James: Broken Wings

“Broken Wings,” published December 1900 in Century Magazine, deals with Henry James’s common theme of love squandered through human folly. Pride has been at work here. Happily for the reader, this time, it isn’t too late to salvage things:

 

Stuart Straith acknowledges himself as the déclassé member of a weekend party at Mundham (“the immense house all seated aloft in strength, robed with summer and crowned with success”). Straith represents art, while among the group of five-and-thirty were some great persons. So far he hasn’t spoken to literature’s Mrs. Harvey, whom he once knew well, and wonders whether she has moved up the social ladder. He sees her during the afternoon seated in a bower with the Ambassador. At dinner, she is placed across the table from his Excellency (his own request). When Straith’s eyes finally do meet hers, she seems “strange.”

That evening, Straith was “reduced to a vigil unalloyed”—Jamesspeak for going off to bed alone—but Mrs. Harvey, a novelist, is sought out by young Lady Claude. Nothing sexy, though: she’s an aspiring author. It is Mrs. Harvey’s privilege to disabuse her of the notion that any money is to be made through literature, at least, any that can be kept. In fact, she confesses her own destitution, with but two dresses for the three days at Mundham and a maid who’s actually her cook, disguised. She can’t even say why she’s invited here, except that London is “wild” and such things happen. Lady Claude then happens to mention Stuart Straith. She’s hot for such a “good-looking, distinguished ‘sympathetic’” fellow. Now the secret is revealed: a decade earlier, after Mr. Harvey’s death, Straith could have had Mrs. Harvey “if he had lifted a finger.” But influenced by the steady rise in value of his paintings, he saw a grand future for himself. She was too small for him. That is why she supposes he belongs among these great people.

Sometime afterward, Straith and Mrs. Harvey find themselves seated together at a theatrical performance. He chides her about the ambassador. They feint with each other about the reasons for having been at Mundham on that weekend. He asks if he can come to see her. She prefers going to his studio instead. Then they reveal their reasons for being at this play. She is stunned to learn that he has designed some of the costumes. “For the fee,” he explains. He is equally stunned to learn that, whereas her books used to bring in several thousand per year, she currently writes the “London Letter” three times a month for the Blackport Banner. “The new books, the new plays, the new twaddle of any sort—a little music, a little gossip, a little ‘art.’”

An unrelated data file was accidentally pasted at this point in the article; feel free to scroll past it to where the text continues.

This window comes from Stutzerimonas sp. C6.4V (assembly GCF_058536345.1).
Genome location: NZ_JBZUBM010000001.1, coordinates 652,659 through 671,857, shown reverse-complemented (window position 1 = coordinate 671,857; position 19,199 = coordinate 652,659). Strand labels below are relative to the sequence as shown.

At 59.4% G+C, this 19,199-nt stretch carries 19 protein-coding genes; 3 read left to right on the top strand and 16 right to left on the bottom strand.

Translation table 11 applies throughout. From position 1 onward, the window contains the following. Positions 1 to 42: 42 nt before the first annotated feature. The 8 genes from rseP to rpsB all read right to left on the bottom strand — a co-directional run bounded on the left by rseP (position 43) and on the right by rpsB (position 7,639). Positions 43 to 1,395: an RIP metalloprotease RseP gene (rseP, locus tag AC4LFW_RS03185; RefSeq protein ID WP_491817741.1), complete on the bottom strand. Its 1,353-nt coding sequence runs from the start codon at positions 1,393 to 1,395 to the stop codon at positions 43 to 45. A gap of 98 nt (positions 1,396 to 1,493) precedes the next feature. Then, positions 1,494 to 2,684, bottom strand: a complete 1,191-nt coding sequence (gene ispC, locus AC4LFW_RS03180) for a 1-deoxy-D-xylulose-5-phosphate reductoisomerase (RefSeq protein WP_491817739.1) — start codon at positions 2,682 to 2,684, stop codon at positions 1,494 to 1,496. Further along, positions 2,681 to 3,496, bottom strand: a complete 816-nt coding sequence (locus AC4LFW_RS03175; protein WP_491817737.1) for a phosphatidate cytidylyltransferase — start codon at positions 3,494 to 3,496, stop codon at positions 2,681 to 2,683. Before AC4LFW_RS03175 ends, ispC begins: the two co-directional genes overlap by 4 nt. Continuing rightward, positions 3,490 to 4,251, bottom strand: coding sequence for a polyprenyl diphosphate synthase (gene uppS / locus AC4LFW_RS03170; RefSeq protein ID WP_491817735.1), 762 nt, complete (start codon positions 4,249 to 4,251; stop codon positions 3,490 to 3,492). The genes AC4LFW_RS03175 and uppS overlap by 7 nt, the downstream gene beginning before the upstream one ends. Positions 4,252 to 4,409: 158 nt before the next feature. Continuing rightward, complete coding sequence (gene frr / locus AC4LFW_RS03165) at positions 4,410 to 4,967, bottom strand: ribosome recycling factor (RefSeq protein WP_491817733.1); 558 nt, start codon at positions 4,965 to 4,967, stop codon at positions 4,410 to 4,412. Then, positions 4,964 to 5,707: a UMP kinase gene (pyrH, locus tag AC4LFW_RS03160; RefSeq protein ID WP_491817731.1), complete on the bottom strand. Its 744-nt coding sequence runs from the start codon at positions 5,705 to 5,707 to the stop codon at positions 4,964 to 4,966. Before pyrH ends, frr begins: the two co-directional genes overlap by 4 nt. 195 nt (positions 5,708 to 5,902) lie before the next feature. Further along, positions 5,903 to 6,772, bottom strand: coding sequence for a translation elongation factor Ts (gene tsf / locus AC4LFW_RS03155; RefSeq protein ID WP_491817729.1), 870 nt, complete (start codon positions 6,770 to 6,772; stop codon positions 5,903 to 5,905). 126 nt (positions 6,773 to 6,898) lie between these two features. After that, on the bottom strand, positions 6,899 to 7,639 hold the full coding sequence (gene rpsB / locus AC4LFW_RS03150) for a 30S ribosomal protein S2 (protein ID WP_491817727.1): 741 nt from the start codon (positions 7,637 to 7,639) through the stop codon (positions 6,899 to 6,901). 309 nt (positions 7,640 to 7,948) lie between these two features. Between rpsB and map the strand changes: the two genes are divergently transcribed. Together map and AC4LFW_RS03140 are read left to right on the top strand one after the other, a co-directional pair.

She shows up at his tidy studio with a notebook in order to get a column out of her visit. She isn’t good at this sort of work and anticipates being fired. She receives three pounds and ninepence from the Banner, whereas his commission on the costume design brought him four pounds and sixpence. “But I’ve only done, as yet, that one. Nothing else has offered.” Neither can deny being unhappy; Mrs. Harvey says she will accept his pity. The boy brings them tea, and when all is settled he tells her how hurt he had been by her rejection. She had been so successful, he so small—a revelation that causes her tears.

Because of pride “their estrangement had grown like an evil plant in the shade.” They had striven to enforce deceptions about themselves. Visiting Mrs. Harvey in her new apartment—she has just downsized—he “raised the heavy mask and laid it beside her own,” and after so many years “they began really to feel themselves recover something of that possibility of each other they had so wearily wasted.” He confesses that he hasn’t sold a painting in three years. This “final abandonment of pride … was like changing at the end of a dreadful day from tight boots to slippers.” They agree to avoid Mundham from now on. A price is paid as one gives the rich what they seek. They take the imagination. “As they have none themselves—” Mrs. Harvey points out. Keeping up with the rich is impossible, so why try, as they were beaten together? They permitted themselves a long and close embrace before “recover[ing] themselves enough to handle their agreement more responsibly…” They agree that they will resume their work.

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